At his 15-month appointment, the pediatrician asked us how many words he can say. “Three,” we replied. Even then, worry flickered in my mind because 1) he doesn’t really say those three words that often, 2) he doesn’t say it very clearly, and 3) it’s been the same three words for a while now, with no new ones developing. Still, she assured us that three words is fine, but that the norm is three to ten words at this age. Ten?! And that at 18-months the norm is to say 10 to 20 words. Twenty?!?!
The rest of the day, I kept pestering him to talk. Rather than me saying the word he’s pointing to, I would ask him, “What’s that?” He could sense my worry and agitation and of course got frustrated himself.
The next day, I took a step back and realized that nothing is going to be learned if he’s frustrated. If we want him to learn how to talk, the activities have to be challenging, yes, but fun. We researched several ways to encourage language, such as repetition and withdrawal. For repetition, I would empty out a box and place his blocks one by one inside, each time saying, “In.” He followed suit and would put his blocks in, and I would also say, “In.” There were a lot of “in”s for him to listen to. Then the idea is that he would hopefully fill in the blank. Or I would lift him up in my arms and say “Up!” After a while, I would stop and hope that he would say “up.”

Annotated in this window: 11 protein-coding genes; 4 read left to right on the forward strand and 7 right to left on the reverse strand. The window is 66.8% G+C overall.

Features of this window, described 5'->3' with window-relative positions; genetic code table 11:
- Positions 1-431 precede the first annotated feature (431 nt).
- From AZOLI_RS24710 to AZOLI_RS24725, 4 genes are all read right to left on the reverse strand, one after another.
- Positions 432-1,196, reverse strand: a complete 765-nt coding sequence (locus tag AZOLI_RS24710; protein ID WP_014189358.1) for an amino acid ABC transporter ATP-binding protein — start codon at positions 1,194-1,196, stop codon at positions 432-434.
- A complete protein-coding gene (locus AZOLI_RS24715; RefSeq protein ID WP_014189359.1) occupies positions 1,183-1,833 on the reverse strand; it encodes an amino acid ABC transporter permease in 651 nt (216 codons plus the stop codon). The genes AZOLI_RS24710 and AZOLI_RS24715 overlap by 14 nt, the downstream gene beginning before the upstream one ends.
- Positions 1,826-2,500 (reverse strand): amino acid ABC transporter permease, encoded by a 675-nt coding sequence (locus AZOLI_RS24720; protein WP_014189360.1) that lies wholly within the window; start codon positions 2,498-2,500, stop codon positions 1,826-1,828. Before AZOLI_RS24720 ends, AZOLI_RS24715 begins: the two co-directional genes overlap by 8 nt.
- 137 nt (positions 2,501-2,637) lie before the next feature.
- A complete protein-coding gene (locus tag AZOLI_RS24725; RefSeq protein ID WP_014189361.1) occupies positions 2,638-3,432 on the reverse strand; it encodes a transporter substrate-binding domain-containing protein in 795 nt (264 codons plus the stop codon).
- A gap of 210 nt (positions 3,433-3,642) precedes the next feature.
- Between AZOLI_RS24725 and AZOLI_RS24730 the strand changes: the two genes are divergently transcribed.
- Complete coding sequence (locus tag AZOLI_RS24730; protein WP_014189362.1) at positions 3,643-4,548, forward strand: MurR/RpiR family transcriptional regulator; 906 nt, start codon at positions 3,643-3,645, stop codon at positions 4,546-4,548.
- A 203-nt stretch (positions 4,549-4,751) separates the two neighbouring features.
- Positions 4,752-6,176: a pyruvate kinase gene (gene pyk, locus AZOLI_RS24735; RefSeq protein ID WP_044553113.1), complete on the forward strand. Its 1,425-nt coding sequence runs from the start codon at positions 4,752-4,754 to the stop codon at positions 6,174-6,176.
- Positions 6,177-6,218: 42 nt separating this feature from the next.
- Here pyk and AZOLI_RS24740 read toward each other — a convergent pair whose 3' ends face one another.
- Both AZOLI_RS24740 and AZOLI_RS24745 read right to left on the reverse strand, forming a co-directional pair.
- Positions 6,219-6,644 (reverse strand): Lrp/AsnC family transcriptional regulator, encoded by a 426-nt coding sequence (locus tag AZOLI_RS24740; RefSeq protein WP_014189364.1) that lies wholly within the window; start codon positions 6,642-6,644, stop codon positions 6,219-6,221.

We also do withdrawal techniques. One of the downsides of him being cared for one-on-one as opposed to a group setting like a day care or even with other siblings is that we, as the caregivers, almost always know what he wants. I know that when he reaches out his arm at a certain angle that he wants water. I don’t even say “water”; I just place his cup on his tray. Now, every time he wants something, I say the word at a minimum of three times before handing the item to him. For instance, I’ll say, “Do you want water? Look, it’s your water. Can you say water?” Then pause (to give him a chance to speak), and then hand it to him. I do this now with everything. It gets tiring and my voice is hoarse but it’s a way for him to ask for things and realize the importance of communicating with words.
I made a mistake yesterday when I was offering him his hat. I asked, “Can you say ‘hat’?” and kept repeating “hat” over and over again. Finally, he said, “Hhhaaaa…” which I realize now I should have clapped and given him his hat. Instead I was so excited and wanted him to say it again that I kept pestering him to say it. At that point, he just lost interest in the hat and moved away. Next time, any indication of word formation will elicit a positive response from me, even if it’s not an intentional or clear word.
We still have a long ways to go, but at least I know he understands us. His speech isn’t going to happen overnight but I hope he learns some clear words pretty soon.